Elson's team is developing a new technique to pinpoint the date and put the debate to rest.
But perhaps the most compelling evidence of sudden catastrophe lives on in the tribal memories of the Hopi, native Americans who are direct descendents of the prehistoric Sinagua. Thirty-four Hopi clans inhabit tall mesas north of Flagstaff, in villages that look across the Painted Desert to the San Francisco Peaks and Sunset Crater. This realm is the dwelling place of hundreds of deities and katsinas, the spirit guardians who act as messengers to the gods.
In his book Black Sand, Harold Colton noted that the Hopi call Sunset Crater Palatsmo, “the red hill.” The cool winds that blow from cracks in the Palatsmo lava flows are the breath of Yaponcha, the wind god, who is trapped inside, and the Hopi leave offerings in an ice cave at the mountain's base. The Qa'na katsina, bringer of corn, dwells at Sunset Crater, and the Hopi say one can see a line of Qa'na katsina dancers in the small pines tossing in the wind along its rim.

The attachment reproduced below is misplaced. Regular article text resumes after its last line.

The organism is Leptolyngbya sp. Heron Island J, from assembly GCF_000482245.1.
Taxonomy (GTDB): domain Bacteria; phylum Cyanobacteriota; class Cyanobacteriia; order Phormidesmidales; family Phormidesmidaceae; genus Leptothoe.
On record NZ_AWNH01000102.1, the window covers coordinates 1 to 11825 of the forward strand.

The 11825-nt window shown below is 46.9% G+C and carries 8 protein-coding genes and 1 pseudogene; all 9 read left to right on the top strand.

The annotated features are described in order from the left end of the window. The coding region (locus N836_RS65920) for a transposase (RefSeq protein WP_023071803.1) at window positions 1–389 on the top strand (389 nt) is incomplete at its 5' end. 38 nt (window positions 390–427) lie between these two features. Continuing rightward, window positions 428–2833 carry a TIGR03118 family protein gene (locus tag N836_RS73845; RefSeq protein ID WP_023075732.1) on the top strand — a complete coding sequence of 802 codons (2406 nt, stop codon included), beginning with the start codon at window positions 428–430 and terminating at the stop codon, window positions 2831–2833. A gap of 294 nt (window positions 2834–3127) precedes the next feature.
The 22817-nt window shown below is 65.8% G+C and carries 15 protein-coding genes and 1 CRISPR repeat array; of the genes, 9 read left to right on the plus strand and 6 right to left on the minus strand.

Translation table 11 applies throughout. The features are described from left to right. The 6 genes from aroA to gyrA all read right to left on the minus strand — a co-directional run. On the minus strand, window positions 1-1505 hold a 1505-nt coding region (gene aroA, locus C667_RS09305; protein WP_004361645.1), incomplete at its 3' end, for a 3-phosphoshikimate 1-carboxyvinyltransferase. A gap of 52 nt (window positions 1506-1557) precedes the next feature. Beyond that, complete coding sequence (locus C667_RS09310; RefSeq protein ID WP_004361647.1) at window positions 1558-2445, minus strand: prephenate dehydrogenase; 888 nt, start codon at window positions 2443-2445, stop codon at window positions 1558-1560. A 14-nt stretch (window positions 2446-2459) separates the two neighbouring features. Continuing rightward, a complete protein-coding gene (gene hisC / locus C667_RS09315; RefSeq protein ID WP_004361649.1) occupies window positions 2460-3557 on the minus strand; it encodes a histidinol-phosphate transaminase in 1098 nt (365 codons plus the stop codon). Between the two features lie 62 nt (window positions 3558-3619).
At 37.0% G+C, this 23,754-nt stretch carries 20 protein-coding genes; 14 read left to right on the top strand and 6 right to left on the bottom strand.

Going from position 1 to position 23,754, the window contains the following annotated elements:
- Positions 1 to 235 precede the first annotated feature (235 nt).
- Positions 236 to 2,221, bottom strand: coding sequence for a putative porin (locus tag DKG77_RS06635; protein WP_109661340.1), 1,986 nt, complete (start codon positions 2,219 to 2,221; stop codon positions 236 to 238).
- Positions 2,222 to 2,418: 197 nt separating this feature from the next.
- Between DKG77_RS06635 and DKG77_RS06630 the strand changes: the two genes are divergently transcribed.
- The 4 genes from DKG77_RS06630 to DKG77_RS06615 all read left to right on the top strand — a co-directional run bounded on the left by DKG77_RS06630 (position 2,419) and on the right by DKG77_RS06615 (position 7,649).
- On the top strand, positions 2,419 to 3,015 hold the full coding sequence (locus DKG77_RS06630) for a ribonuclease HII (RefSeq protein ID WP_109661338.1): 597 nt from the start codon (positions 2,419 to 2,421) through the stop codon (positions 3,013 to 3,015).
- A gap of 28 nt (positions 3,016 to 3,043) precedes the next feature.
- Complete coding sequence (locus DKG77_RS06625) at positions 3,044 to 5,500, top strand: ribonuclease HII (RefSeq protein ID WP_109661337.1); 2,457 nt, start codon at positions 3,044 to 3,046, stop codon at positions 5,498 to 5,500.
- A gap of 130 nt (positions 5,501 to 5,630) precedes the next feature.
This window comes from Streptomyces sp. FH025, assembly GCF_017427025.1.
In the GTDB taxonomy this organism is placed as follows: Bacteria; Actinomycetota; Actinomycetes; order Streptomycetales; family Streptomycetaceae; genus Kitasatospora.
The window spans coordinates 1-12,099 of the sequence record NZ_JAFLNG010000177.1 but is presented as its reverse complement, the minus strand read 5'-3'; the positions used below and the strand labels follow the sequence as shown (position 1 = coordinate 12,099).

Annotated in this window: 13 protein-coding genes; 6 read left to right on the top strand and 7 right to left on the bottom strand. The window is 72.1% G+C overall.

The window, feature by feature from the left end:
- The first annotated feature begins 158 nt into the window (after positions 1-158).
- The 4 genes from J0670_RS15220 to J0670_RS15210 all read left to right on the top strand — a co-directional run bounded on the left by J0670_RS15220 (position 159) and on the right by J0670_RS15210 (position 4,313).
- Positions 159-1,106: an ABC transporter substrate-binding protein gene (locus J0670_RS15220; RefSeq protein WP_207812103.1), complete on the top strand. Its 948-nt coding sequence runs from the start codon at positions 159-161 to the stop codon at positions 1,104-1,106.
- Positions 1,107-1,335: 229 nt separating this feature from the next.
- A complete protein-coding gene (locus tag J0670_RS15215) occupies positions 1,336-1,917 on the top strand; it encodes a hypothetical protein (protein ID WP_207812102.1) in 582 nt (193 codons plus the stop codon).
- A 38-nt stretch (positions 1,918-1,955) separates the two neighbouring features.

Hopi from ten villages worked on the excavations, examined newly unearthed artifacts, and led the researchers along some of the ancient trails that wind from the mesas to Wupatki. And Elson asked anthropologists T. J. Ferguson and Micah Loma'omvaya, a member of the Hopi Bear Clan, to explore how the Hopi perceive the land and their place in it.
The time of u'wing pangk yama - “when fire came forth” - is still a strong presence in Hopi rituals and traditions. “Long ago the ground trembled, a big black smoke came,” a Bear Clan member told the team, and earthquakes heralded a “big fire that came out of the ground.” Ash, lightning, windstorms, and explosions drove some ancestors from their pueblos into smaller dwellings. They dispersed north to the Grand Canyon, west to the high desert, and northeast to the mesa village of Songoopavi.
The Hopi say that Qa'na katsina made Palatsmo erupt because their ancestors were engaged in koyaanisqatsi, or life that is morally imbalanced and corrupt. In their 1987 book Earth Fire, Ekkehart Malotki and Michael Lomatuway'ma relate a Hopi legend of a young girl from the village of Musangnuvi who weds the Qa'na katsina but is later hoodwinked into infidelity by a disguised villager. The outraged katsina takes revenge by inflicting the Sunset Crater eruption, drought, and famine on the village.